Shark Attack in North Carolina: Survivor, 6, Forgives Shark

A six-year-old girl, who was ferociously attacked by a shark while on a family vacation, has declared she forgives the shark for biting her.

Lucy was in 18-inches of water at Ocracoke Island, North Carolina, when her right leg was bitten twice by the shark.

Craig and Jordan Mangum, Lucy’s parents, took immediate action. Mr. Mangum, an emergency room doctor, moved his daughter onto the beach and quickly realized the seriousness of her injuries.

Mrs. Mangum reported that Lucy asked, “Am I going to die? Am I going to walk?” Lucy then asked her parents to say a prayer just before she was rushed to the hospital via helicopter, according to ABC News.

The attack caused a 90 percent tendon tear, a 90 percent muscle tear, as well as a damaged artery, and the wound needed more stitches than doctors could count. However, Lucy avoided severe nerve damage and will keep her right foot and leg.

“She’ll be in a wheel chair for a little bit… But she’s going to walk and function pretty well, dance and run and play like she should,” Mr. Mangum told ABC.

Lucy will undergo physical therapy, and doctors expect she will be fully recovered in six to eight weeks.

Lucy stated in the past, “I hate sharks. I like dolphins way better.”

However, Mrs. Mangum recently relayed to the Today Show that Lucy was now maturely saying, “I don’t care that the shark bit me, I forgive him”.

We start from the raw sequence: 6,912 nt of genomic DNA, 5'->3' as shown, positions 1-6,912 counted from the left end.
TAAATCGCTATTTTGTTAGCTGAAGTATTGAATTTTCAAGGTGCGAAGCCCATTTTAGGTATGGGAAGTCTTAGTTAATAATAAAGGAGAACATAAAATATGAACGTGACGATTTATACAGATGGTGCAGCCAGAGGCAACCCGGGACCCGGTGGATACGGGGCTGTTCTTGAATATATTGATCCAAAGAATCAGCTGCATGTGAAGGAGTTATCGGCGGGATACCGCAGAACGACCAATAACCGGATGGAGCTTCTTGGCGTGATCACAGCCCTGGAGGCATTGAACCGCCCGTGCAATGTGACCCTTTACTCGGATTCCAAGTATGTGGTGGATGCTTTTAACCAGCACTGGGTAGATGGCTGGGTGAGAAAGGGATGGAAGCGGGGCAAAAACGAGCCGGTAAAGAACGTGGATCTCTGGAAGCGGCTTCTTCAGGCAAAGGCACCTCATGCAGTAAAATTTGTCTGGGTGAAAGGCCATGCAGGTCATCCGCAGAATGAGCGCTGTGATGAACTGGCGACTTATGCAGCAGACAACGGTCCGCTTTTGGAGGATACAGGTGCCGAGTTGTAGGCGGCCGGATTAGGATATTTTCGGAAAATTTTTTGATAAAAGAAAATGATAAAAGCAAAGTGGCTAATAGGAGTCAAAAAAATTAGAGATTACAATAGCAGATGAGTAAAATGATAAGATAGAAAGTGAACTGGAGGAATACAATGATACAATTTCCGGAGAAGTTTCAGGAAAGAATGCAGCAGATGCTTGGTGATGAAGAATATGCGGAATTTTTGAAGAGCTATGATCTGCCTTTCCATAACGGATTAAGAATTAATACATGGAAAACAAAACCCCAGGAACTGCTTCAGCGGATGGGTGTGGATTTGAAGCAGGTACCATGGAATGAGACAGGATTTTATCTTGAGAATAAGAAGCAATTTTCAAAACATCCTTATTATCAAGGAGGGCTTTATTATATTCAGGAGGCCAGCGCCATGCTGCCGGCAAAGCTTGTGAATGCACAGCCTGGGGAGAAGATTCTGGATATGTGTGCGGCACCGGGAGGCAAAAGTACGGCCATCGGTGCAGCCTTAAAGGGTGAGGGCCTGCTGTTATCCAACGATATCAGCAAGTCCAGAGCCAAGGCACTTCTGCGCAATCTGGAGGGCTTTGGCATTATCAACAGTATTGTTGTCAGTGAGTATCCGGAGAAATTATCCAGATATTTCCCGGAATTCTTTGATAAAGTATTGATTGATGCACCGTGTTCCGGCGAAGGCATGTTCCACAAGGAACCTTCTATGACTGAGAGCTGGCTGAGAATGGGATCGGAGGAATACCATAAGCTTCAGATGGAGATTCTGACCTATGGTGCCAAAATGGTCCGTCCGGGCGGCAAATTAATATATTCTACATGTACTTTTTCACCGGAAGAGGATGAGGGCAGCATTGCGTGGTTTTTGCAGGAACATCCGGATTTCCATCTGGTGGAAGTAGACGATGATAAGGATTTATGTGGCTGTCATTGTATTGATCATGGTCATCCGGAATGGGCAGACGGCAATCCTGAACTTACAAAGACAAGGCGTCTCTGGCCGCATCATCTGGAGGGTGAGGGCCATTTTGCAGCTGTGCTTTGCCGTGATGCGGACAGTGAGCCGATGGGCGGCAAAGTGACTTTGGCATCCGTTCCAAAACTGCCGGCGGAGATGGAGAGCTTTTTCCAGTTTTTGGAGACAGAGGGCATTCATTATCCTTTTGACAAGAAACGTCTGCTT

With Lucy’s parents’ explanation that the shark made a mistake in biting her, the family told ABC that the attack will not prevent Lucy from getting in the water again, or deter them from beach vacations in the future.

The U.S. averages less than 40 shark attacks a year, according to the International Shark Attack File (ISAF), located at the Florida Museum of Natural History.

Wildlife experts say shark attacks are extremely rare, and ISAF research finds: “The growth in the shark attack numbers does not necessarily mean that there is an increase in the rate of shark attacks, rather it most likely is reflective of the ever-increasing amount of time spent in the sea by humans, which increases the odds of interactions.”

North Carolina ranks fifth behind Florida, Hawaii, California, and South Carolina in states with the most unprovoked shark attacks.

Lucy’s bite was the fifth unprovoked shark attack in the state since last summer, and the second in the area in the last month, local media groups have reported.

Beach goers are warned to avoid the water between dusk and dawn, when sharks are most likely to be in shallow water feeding.